diffuse idiopathic skeletal hyperostosis


Also found in: Acronyms.

dif·fuse id·i·o·path·ic skel·e·tal hy·per·os·to·sis (DISH),

a generalized spinal and extraspinal articular disorder characterized by calcification and ossification of ligaments, particularly of the anterior longitudinal ligament; distinct from ankylosing spondylitis or degenerative joint disease.

dif·fuse id·i·o·path·ic skel·e·tal hy·per·os·to·sis

(DISH) (di-fyūs' id'ē-ō-path'ik skel'ĕ-tăl hī'pĕr-os-tō'sis)
A generalized spinal and extraspinal articular disorder characterized by calcification and ossification of ligaments, particularly of the anterior longitudinal ligament; distinct from ankylosing spondylitis or degenerative joint disease.
Synonym(s): Forestier disease.

Forestier,

Jacques, French rheumatologist, 1890–.
Forestier disease - a generalized spinal and extraspinal articular disorder characterized by calcification and ossification of ligaments. Synonym(s): diffuse idiopathic skeletal hyperostosis
References in periodicals archive ?
New developments in our understanding of DISH (diffuse idiopathic skeletal hyperostosis).
Atzeni et al., "Extraspinal manifestations of diffuse idiopathic skeletal hyperostosis," Rheumatology, vol.
Radiographic and pathologic features of spinal involvement in diffuse idiopathic skeletal hyperostosis (DISH).
Rubin, "The prevalence of diffuse idiopathic skeletal hyperostosis in African Blacks," British Journal of Rheumatology, vol.
Cervical myelopathy caused by soft-tissue mass in diffuse idiopathic skeletal hyperostosis. Eur Spine J 2008;17 Suppl 2:S243-7.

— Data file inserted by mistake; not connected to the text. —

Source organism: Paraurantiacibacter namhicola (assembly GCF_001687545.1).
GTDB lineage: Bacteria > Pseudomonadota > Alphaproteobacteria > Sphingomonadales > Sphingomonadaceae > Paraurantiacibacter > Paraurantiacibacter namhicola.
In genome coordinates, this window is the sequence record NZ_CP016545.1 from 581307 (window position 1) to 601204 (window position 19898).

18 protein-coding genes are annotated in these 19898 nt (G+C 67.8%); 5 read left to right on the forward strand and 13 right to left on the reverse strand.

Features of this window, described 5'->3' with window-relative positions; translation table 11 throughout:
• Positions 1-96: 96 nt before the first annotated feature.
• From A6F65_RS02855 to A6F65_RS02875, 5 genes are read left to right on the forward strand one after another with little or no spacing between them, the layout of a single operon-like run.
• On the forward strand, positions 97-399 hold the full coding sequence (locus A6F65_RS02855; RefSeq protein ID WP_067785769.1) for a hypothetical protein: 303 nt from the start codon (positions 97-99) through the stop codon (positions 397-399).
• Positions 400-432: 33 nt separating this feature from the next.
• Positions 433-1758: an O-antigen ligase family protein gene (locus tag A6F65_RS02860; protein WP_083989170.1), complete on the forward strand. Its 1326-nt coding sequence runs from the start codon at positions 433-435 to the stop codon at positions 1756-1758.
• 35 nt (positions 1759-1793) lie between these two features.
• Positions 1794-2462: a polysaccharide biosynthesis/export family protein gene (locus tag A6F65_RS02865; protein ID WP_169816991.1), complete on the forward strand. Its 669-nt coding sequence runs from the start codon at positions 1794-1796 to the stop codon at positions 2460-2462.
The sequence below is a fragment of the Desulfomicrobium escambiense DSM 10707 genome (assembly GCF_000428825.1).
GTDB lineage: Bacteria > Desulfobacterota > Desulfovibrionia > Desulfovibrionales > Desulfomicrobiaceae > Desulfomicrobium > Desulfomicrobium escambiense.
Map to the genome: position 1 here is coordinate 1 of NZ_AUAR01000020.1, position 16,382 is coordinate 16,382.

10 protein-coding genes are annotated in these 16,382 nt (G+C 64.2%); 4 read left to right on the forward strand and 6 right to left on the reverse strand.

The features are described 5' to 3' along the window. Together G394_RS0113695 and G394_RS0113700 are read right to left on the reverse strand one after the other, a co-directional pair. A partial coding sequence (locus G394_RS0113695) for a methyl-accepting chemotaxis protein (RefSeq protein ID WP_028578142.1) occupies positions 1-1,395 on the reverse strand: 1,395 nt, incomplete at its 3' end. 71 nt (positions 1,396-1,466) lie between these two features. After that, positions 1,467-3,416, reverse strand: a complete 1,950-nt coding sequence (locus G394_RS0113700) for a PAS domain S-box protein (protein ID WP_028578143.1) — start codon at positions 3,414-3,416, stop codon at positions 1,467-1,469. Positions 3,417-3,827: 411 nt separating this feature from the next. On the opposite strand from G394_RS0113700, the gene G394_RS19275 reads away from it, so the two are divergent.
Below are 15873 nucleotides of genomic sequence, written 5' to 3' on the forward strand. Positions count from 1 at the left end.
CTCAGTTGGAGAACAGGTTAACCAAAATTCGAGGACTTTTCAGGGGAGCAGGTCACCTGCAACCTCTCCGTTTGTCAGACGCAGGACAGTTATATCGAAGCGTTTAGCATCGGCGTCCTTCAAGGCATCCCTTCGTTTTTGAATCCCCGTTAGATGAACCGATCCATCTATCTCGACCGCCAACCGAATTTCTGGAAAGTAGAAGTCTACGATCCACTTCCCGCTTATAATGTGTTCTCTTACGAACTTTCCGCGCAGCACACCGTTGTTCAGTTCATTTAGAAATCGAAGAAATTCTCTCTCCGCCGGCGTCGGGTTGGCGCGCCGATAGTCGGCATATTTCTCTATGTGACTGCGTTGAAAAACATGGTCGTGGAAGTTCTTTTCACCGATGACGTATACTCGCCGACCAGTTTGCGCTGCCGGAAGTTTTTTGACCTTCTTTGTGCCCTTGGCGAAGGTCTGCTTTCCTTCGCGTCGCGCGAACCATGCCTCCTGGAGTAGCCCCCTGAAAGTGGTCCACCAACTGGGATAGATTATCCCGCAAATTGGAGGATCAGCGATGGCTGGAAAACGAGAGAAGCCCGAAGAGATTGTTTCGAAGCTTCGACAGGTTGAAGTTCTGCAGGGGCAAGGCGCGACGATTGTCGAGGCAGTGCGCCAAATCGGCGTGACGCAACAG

Diffuse idiopathic skeletal hyperostosis is also known as ankylosing hyperostosis, characterized by flowing calcification of paraspinal ligaments, commonly affecting thoracic spine followed by the lumbar and cervical spine.
I have been diagnosed with Diffuse Idiopathic Skeletal Hyperostosis (DISH), a skeletal problem caused by build-up of excess bone in the spinal canal.
A complication of diffuse idiopathic skeletal hyperostosis. Spine.1991; 16:235-237.
It illustrates the analysis of radiographic changes in a specific joint and the common arthropathies that produce these changes, then the radiographic hallmarks of each, with chapters on rheumatoid arthritis, psoriatic and reactive arthritis, ankylosing spondylitis, osteoarthritis, neuropathic osteoarthropathy, diffuse idiopathic skeletal hyperostosis, gout, calcium pyrophosphate dihydrate crystal deposition disease, hydroxyapatite deposition disease, miscellaneous deposition diseases, collagen vascular diseases, juvenile idiopathic arthritis, hemophilia, and mass-like arthropathies.
Magnetic resonance imaging (MRI) (figure 1, B) and computed tomography of the cervical spine confirmed an underlying diagnosis of diffuse idiopathic skeletal hyperostosis (DISH).
It occurs in a variety of conditions, such as previous trauma (tendon rupture or repeated microtrauma) [9], postarthroplasties [10], vasculopathies, central nervous system injury [11], burn injury [12], metabolic conditions, such as diabetes, Wilson's disease and ochronosis, DISH (diffuse idiopathic skeletal hyperostosis), and seronegative arthropathies [13].

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